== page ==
Home / Capitalism / Three spent casings found in protester's revolver, ATF agent testifies

Three spent casings found in protester's revolver, ATF agent testifies

The testimony was among the evidence U.S. District Court Magistrate Charles Miller considered in finding probable cause against Red Fawn Fallis in U.S. District Court in Bismarck.

The 37-year-old Denver woman is charged with being a felon in possession of a firearm in connection with the incident on Oct. 27, when she was arrested as police pushed protesters from a northern “front line” camp atop the Dakota Access Pipeline route.

Fallis is being held in custody due to the charge. A next court date was not set Monday. If convicted, she could face up to 10 years in prison.

Fallis’ case has drawn national attention with a movement to “Free Red Fawn.” A website started for her says she was working as a medic on Oct. 27, and that while she was arrested, “one officer pulled his weapon and placed it against her back. While she was pinned to the ground, shots were fired.”

Her case has been endorsed by the actor Mark Ruffalo, and an online fundraiser has solicited nearly $38,000 on her behalf.

During the preliminary hearing, Alcohol, Tobacco and Firearms Special Agent Derek Hill provided testimony based on reports from law enforcement involved in the arrest and a review of her criminal history. He was on scene that day but did not witness the arrest, he said.

Hill said police targeted Fallis for arrest on Oct. 27, because she was acting as an “instigator” and “agitator” by walking up to police and yelling at them, then turning around to get others riled up. He said officers waited for her to separate from the group, then brought her behind the police line for arrest.

It was during the arrest, as two officers tried to pin her down and force her into cuffs that she fired three shots from a gun in her left hand, Hill testified. He said the revolver removed from her hand had three spent casings and two live rounds in it. Officers also found two speed strips with six live rounds each in her pockets, he said.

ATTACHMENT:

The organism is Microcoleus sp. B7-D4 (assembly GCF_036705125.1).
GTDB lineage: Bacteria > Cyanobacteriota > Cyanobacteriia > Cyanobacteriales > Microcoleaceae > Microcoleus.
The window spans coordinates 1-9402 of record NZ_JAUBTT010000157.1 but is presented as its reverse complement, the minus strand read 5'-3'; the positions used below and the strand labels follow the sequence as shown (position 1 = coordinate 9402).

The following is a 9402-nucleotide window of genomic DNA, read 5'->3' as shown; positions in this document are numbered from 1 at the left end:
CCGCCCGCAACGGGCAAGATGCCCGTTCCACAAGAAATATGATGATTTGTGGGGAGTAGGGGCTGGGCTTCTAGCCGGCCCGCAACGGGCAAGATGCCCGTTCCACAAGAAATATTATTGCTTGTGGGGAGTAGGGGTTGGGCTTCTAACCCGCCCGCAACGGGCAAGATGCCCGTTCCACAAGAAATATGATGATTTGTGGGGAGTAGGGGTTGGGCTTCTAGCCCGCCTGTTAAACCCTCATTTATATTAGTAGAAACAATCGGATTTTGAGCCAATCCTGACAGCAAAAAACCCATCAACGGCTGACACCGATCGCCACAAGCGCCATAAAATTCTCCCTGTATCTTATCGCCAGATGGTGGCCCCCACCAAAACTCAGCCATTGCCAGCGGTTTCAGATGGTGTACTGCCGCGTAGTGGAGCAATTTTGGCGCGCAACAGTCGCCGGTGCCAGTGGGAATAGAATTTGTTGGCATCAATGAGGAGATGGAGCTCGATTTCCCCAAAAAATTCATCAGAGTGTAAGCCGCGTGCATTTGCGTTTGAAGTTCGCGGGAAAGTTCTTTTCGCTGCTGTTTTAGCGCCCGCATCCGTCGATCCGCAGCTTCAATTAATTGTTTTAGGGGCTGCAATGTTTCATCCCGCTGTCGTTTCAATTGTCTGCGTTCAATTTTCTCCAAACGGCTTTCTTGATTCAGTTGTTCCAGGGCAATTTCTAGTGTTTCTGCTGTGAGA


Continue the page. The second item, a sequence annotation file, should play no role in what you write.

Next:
During the hearing, Assistant U.S. Attorney David Hagler also showed an online video of Fallis’ arrest, which Hill said one of the arresting officers confirmed as taken of the incident. The video, which was shot from the protester side of the confrontation, shows a person being arrested behind the police line and three pops can be heard. Hill conceded that no gun is visible in the video.

Editor’s note: The following video contains profanity.

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Hill also testified that Fallis made comments to law enforcement following her arrest along the lines of, “everyone has a right to a firearm” and “if I wanted to shoot or kill you law enforcement, I would’ve.”

Fallis has a prior felony conviction for being an accessory to a crime in Colorado, Hill testified. He said the gun, which was at one point at a shop in Mobridge, S.D., is the product of interstate commerce.

Both of those components, along with Fallis possessing the gun, would be necessary to prove the charge before a jury.

Miller acknowledged that some of the evidence presented Monday was hearsay, which is allowed in a probable cause hearing but would not be allowed in a trial. He said he was able to make the finding even without the hearsay statements regarding what the defendant allegedly told officers.

Xan Joi, a pipeline protester from Oakland, Calif., who was in court Monday said of the testimony that, “nothing was conclusive.”

“She was on the ground with six men on top of her and somehow she’s able to get a gun and fire it?” Joi asked. “How many times do we witness police saying someone has a gun and shoot them?”

Fallis is being represented by Chris Bellmore, of the federal public defender’s office. Miller said in court he was aware of fundraising for Fallis’ defense and asked her to fill out a financial affidavit relating to funds she has, as she may need to hire her own attorney or contribute to the public defense costs.

Fallis was previously charged in Morton County with attempted murder, but the charge was dropped when the federal case was filed in late November.

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